WASHINGTON, May 5 (UPI) -- Sens. Hillary Clinton and Barack Obama face their high-noon showdown on Tuesday in Indiana and North Carolina: The results of those two primary elections could prove the decisive turning point of the long race for the Democratic Party's presidential nomination.
Abraham Lincoln famously said at the beginning of the U.S. Civil War that he wanted God on his side, but he had to have Kentucky. That's the way Clinton, D-N.Y., and Obama, D-Ill., feel about the Indiana primary.
Two national polls published Sunday and Monday showed how confused and unpredictable the outcome of the great race still is: A USA Today/Gallup Poll published Monday among Democrats and likely Democratic voters showed Hillary surging ahead of Obama nationally by 51 percent to 44 percent. That marked a dramatic reversal of fortune from just two weeks ago when the same pollsters found Obama 10 points ahead of Hillary. One-third of those polled said that the continuing and growing controversy over the Rev. Jeremiah Wright, Obama's pastor for 20 years, made them less ready to vote for him.
But on Sunday a CBS/New York Times poll came to an opposite conclusion, giving Obama a still-comfortable 12-point national lead over Clinton. Which to believe? Neither. The Indiana and North Carolina returns on Tuesday night will give the results that really matter.
Clinton is still struggling to keep her wildly erratic campaign alive. The most ominous trend for her over the past two weeks has been a slow but steady drift of superdelegates into Obama's camp. Clinton could probably survive a defeat at Obama's hands in North Carolina, because he has long been expected to win there. And in America's new South, racism is not remotely as strong an influence as traditional regional rivalries and resentments.
Thus, though Obama and Clinton are in many respects remarkably similar products of Chicago's raucous, corrupt, cynical and tough-as-nails Democratic Party machine, Clinton wears the personality of New York City, which is an albatross around her neck in the South. Obama has failed disastrously to connect with northern industrial white working-class blue-collar Democrats. But he has done a lot better among white liberal Democrat Southerners.
That leaves Indiana as absolutely crucial for both Clinton and Obama. Even Clinton's unexpectedly decisive victory in the Pennsylvania primary after a grueling six-week campaign did not tilt the sentiment of the Democratic Party establishment toward her. A remarkable number of even senior officials and party loyalists to her husband, former President Bill Clinton, defected to Obama during and after that campaign. She has to win, and win clearly, in Indiana, just to keep her campaign alive at all. If she loses, the pressure from the Democratic Party establishment for her to stand down could rapidly become overwhelming.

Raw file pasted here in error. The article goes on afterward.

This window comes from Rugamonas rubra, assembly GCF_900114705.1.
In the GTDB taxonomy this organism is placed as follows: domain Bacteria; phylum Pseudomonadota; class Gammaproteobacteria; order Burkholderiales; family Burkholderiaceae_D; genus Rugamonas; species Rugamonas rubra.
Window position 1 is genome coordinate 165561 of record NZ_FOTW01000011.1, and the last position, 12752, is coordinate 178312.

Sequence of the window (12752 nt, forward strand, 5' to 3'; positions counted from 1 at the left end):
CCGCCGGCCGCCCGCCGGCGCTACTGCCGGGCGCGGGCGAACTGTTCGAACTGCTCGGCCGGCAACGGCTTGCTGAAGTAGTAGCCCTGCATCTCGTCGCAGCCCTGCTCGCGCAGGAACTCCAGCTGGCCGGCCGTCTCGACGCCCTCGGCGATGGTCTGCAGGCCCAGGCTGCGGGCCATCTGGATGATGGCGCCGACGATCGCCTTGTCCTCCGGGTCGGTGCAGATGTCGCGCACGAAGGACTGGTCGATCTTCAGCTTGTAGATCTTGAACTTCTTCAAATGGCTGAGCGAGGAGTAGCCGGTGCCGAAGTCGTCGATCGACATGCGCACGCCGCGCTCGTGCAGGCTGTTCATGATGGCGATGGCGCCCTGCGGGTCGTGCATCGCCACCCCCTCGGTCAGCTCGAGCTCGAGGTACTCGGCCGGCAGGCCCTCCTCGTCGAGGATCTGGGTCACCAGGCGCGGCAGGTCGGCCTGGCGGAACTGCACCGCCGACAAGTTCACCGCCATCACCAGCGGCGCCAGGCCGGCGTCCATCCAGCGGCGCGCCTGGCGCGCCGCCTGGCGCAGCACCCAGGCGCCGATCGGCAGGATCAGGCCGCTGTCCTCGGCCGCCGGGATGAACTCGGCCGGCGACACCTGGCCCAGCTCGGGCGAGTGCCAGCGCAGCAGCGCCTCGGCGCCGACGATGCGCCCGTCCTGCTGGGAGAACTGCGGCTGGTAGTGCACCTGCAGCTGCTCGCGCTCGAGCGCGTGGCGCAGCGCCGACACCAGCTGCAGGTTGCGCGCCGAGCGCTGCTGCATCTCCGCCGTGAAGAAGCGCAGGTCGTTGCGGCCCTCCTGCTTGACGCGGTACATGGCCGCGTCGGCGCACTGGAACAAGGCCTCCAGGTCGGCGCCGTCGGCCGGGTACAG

But Clinton's troubles could look minuscule compared with Obama's if he can't win in Indiana. The 2000 and 2004 presidential campaigns confirmed the new 21st century political reality that the Midwest and the big industrial states of the Northeast have replaced the South as the crucial swing regions that most often decide U.S. national elections. If Obama can't even win over the loyal Democrats of crucial Pennsylvania in a primary, how can he hope to carry the whole state come November?
For all the talk about Obama's charisma, his inspiration to the American people and the genuine widespread appeal he has had for idealistic young millennial generation Americans, the junior senator from Illinois remains a surprisingly untested lightweight when it comes to proving his pulling power even among the broad core support of his own party. He has only won one primary in a large industrial state, his native Illinois, and one in a smaller industrial state, Wisconsin. He could not beat Clinton in Ohio, California, Arizona, New York, Michigan or Florida, and those are all must-wins for the Democrats in November. And his Illinois victory was delivered to him by the venerable and mighty state party machine that has run Chicago since the days of Prohibition 80 years ago.
Illinois party bosses also have a reputation for building up smooth-talking, young, apparently clean and innocent reformers and propelling them onto the national stage, as long as they don't ask too many questions or cause any real embarrassment to business as usual in Chicago. And Obama, like Illinois governor and twice presidential candidate Adlai Stevenson half a century ago, has loyally followed his script and his orders.
However, beyond the Lost World of the Illinois Democratic machine, Obama has yet to prove he can win, even among his own party loyalists at all. If he can beat Clinton in Indiana Tuesday, after all the negative publicity Wright has brought down upon his head, then he will be riding the wave again and posed to sweep away Clinton. But if he loses, then the worries that he is a luftmensch -- a man of air without substance -- will grow, and not all the media buzz on his behalf can prevent it.